In a preferred embodiment of the invention the relatively low frequency signal is coupled to the counter means for a predetermined number of cycles.
This has the advantage that less computation is needed to set the time period for which the relatively high frequency signal will be coupled to the counter as all that is required is to compensate for any drift or error in the relatively low frequency signal.
FIG. 1 depicts a prior art solution for accurate time measurement;
FIG. 2 describes a solution for accurate time measurement in accordance with the present invention;
FIG. 3 presents an error calibration pulse diagram in accordance with the present invention; and
FIG. 4 presents a measurement control pulse diagram in accordance with the present invention.
Embodiments of the invention will now be described in more detail, by way of example only, and with reference to the accompanying drawings.
FIG. 1 has been described above. The solution in accordance with the invention is described below with reference to FIGS. 2-4, which present an embodiment of the present invention.
The diagram shown in FIG. 2 describes a means of accurate time measurement in accordance with the present invention. The means comprises two separate clock oscillators, a faster clock oscillator 1 and a slower clock oscillator 3. A selector 4 selects which of the clock oscillators 1, 3 is to be coupled to the counter 2.
The output pulses of the clock oscillators 1, 3 are compared in an error calibration block 5 and functioning of the counter 2 and the selector 4 is controlled by a measurement control block 6.
FIG. 3 shows an error calibration pulse diagram in accordance with the present invention. With the help of the method of the present invention, the accuracy of the clock oscillator 1 is transferred to be the momentary accuracy of the clock oscillator 3 by comparing the output pulses of the clock oscillators 1, 3 in the error calibration block 5.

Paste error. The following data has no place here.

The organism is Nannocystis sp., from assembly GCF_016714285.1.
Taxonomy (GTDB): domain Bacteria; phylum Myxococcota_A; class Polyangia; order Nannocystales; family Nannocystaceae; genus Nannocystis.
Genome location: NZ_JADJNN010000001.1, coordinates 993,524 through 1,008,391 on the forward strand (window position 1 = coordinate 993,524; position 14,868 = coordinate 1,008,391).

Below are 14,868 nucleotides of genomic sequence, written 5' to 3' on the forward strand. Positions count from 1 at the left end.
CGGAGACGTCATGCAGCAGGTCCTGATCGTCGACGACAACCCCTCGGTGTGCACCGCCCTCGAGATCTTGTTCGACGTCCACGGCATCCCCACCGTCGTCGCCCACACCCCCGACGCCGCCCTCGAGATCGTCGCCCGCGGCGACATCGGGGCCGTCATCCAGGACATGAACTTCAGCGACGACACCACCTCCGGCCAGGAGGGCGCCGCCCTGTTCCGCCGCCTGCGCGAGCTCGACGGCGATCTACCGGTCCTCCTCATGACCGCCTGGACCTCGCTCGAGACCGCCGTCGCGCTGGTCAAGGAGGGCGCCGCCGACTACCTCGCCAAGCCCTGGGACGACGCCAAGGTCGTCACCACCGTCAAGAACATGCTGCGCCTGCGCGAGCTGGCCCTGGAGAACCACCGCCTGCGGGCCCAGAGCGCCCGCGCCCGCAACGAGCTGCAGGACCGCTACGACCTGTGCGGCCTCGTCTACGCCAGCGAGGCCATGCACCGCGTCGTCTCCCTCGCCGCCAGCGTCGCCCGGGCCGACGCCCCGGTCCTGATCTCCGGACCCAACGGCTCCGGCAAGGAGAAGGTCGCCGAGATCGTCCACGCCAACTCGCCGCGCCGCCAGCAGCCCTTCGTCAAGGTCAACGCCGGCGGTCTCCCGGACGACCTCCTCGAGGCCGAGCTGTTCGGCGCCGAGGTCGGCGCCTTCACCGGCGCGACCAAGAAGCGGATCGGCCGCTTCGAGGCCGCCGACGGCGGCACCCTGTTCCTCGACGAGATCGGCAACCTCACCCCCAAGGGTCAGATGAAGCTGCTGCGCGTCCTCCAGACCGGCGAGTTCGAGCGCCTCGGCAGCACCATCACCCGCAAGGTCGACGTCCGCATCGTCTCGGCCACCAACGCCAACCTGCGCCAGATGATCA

The number of pulses generated by the clock oscillators 1, 3 during a time interval Terr is calculated as follows:
Terr =n*(1/f1)-nT1 =m*(1/f2)=mT2
This results in:
T1 =m*T2 /n
The error calibration is repeated after certain time intervals Terr rep. The calibration is carried out by measuring how much the internal clock oscillator 3 of the phone deviates from the synchronized signal sent by the base station due to the frequency error between clock oscillator 3 and clock oscillator 1. If the phone detects a timing error D during the time period n*T, the pulse period T2 of the clock oscillator 3 has changed by D/n.
FIG. 4 shows a measurement control pulse diagram in accordance with the present invention. The functioning of the selector 4 is controlled by the measurement control block 6. The selector 4 selects which of the clock oscillators 1, 3 is to be coupled to the counter 2.
The time interval T is measured in three parts
______________________________________n1 pulses with clock frequency f1 T11n2 pulses with clock frequency f2 T21n3 pulses with clock frequency f1 T31______________________________________
The counter 2 transmits pulses having the length of the time interval T.
During the time interval T21 the fast clock oscillator 1 is switched off to save power.